George Clooney in Michael Clayton courtesy Warner Bros. Pictures
DVD Tuesday: Michael Clayton - cynicism, disillusionment and all those Oscar nominations!

Michael Clayton has been nominated for seven Academy Awards, including best picture, so now's the time catch up with it on DVD.

Michael Clayton ( George Clooney) is a lawyer, but Michael Clayton isn't a courtroom drama: It's dedicated to the proposition that the real drama of legal proceedings takes place everywhere but in court.

And Clayton is the guy who, in most films about the law, would be the bad guy: An in-house fixer for the white-shoe Manhattan firm of Kenner, Bach & Ledeen. He brokers private deals, talks reason into arrogant clients convinced they can get away with murder and babysits for staffers with problems, like senior partner Arthur Edens ( Tom Wilkinson), a great guy as long as he takes his psychotropic meds. The firm needs Clayton enough that they've bailed him out of his own messes, notably a recurring gambling problem. But he's not quite their sort, a blue-collar scrapper who put himself through public schools rather than a privileged Ivy Leaguer. And Clayton is fine with that, until the day he isn't.

That day arrives when he's sent to Milwaukee to retrieve Edens, who's about to blow a multimillion-dollar class-action lawsuit for the firm. Their client, agribusiness conglomerate U/North, is accused of deliberately marketing carcinogenic pesticides, and Edens has proof that they're guilty as charged. Beset by personal problems and off his medication, Edens has decided to expose U/North rather than protect it. Clayton's assignment is to get Edens under control, but Edens is as smart as he is unbalanced and U/North has put its own dog on the job: Newly appointed chief in-house counsel Karen Crowder ( Tilda Swinton), who's got a lot to prove and a lot to lose if she doesn't silence Edens.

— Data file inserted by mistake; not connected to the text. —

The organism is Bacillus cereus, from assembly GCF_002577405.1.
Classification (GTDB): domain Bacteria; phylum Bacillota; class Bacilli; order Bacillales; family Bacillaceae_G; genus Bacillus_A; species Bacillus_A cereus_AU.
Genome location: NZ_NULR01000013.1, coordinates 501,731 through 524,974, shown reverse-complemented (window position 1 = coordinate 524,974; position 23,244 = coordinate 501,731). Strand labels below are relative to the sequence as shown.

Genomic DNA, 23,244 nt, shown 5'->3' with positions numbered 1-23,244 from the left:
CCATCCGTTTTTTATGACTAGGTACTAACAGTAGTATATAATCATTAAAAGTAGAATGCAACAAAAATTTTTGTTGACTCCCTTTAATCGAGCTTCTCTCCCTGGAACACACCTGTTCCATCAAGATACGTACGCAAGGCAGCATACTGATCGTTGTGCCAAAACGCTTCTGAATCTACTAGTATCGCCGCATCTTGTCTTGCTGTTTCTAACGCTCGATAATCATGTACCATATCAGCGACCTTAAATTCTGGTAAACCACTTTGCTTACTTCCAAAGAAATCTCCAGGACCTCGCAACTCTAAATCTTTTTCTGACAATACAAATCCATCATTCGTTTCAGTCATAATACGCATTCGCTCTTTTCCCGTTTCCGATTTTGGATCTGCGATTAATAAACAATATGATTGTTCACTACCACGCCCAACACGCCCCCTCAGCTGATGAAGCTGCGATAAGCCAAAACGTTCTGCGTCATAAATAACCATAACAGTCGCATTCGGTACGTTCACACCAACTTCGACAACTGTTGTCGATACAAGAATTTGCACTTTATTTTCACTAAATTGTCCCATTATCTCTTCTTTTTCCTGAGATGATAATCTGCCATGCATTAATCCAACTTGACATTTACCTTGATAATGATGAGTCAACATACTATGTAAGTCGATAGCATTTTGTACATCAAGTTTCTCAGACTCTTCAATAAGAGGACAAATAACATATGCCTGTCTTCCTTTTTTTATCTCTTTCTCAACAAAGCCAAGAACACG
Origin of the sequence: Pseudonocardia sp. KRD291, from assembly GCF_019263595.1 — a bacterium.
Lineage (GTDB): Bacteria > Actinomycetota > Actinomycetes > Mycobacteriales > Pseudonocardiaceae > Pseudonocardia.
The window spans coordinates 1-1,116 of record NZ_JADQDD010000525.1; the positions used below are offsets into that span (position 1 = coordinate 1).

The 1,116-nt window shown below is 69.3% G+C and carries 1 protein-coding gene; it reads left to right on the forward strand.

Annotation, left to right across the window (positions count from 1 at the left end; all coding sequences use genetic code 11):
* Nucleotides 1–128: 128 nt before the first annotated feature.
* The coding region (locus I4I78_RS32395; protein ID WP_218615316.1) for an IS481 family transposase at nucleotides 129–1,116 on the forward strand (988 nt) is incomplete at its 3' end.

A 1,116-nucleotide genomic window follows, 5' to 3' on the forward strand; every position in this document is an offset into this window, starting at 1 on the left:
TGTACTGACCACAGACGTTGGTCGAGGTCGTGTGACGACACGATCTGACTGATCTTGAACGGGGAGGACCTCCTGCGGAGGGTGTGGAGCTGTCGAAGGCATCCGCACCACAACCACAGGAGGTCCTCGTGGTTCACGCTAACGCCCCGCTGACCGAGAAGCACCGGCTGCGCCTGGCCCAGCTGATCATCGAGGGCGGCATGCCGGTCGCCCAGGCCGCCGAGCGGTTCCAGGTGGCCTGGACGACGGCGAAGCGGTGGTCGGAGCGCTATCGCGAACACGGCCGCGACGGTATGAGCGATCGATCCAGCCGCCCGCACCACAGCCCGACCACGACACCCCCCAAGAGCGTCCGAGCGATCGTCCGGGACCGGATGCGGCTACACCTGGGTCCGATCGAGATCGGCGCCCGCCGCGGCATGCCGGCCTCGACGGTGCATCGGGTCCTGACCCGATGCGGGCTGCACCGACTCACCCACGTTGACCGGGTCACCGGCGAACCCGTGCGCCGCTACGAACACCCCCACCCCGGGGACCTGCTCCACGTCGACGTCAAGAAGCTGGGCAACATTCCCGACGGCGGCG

Screenwriter and first-time director Tony Gilroy (his credits include all three Bourne movies) pulls off a remarkable feat in Michael Clayton: Making a film about a compromised man's moral awakening (or, more correctly, reawakening) that isn't cloying, sentimental or false.

That he wraps it in the trappings of a smart, genuinely gripping thriller in which car chases and gunfights take a backseat to tainted words and backroom manipulation is just the icing on the cake. He richly deserves both his best screenplay and best directing nominations, as do Clooney, Wilkinson and Swinton in the acting categories. The film is a real gem that never found its audience in theaters, so don't let it get away now that it's on DVD.

Things to Consider:

Everyone has a favorite lawyer joke or demeaning quote (Charles Dickens' "The law is a ass" and Shakespeare's "The first thing we do, let's kill all the lawyers" are perennials) so why are there so many movies and TV shows about lawyers?

What's your favorite legal thriller?

Send your movie questions to FlickChick.

Hear Maitland on the weekly podcast TV Guide Talk.

See Maitland McDonagh and Ken Fox review this week's new flicks on the Movie Talk vodcast.

Previously in DVD Tuesday:

Network
The 5,000 Fingers of Dr. T
Shoot 'Em Up
Freeway
A Mighty Wind
It's a Wonderful Life
Waitress
Laura
Cop
All About Eve
Severance
Sweet Smell of Success
Daughters of Darkness
The Crazies
Blade Runner
Zodiac
Manhunter
A Simple Plan
Taxi Driver
Renaissance
Blowup
Hot Fuzz
300
Ace in the Hole
Eyes Without a Face
Apocalypto
Citizen Kane
La Jetée
Gone in 60 Seconds (1974)
Bob le Flambeur
Near Dark
Perfect Blue
Pan's Labyrinth
Les Girls
The Girl Who Knew Too Much
The Queen
Expresso Bongo
I'm Not Scared
Shocking Grindhouse Double Bill! - Scanners and The Candy Snatchers
Don't Look Now
Re-Animator
Casino Royale
Pi
The Prestige
13 Tzameti
The Departed
Suspiria
Kiss and Make Up
Kiss Me Deadly
The Long Good Friday
What Alice Found
The Devil's Backbone
The Descent
The Devil Wears Prada
Pandora's Box
The Thief and the Cobbler
Nashville
Panic in the Streets/Jack Palance Interview
The Pusher Trilogy
Scarface
Slither
Sunset Blvd.
In Cold Blood
Brick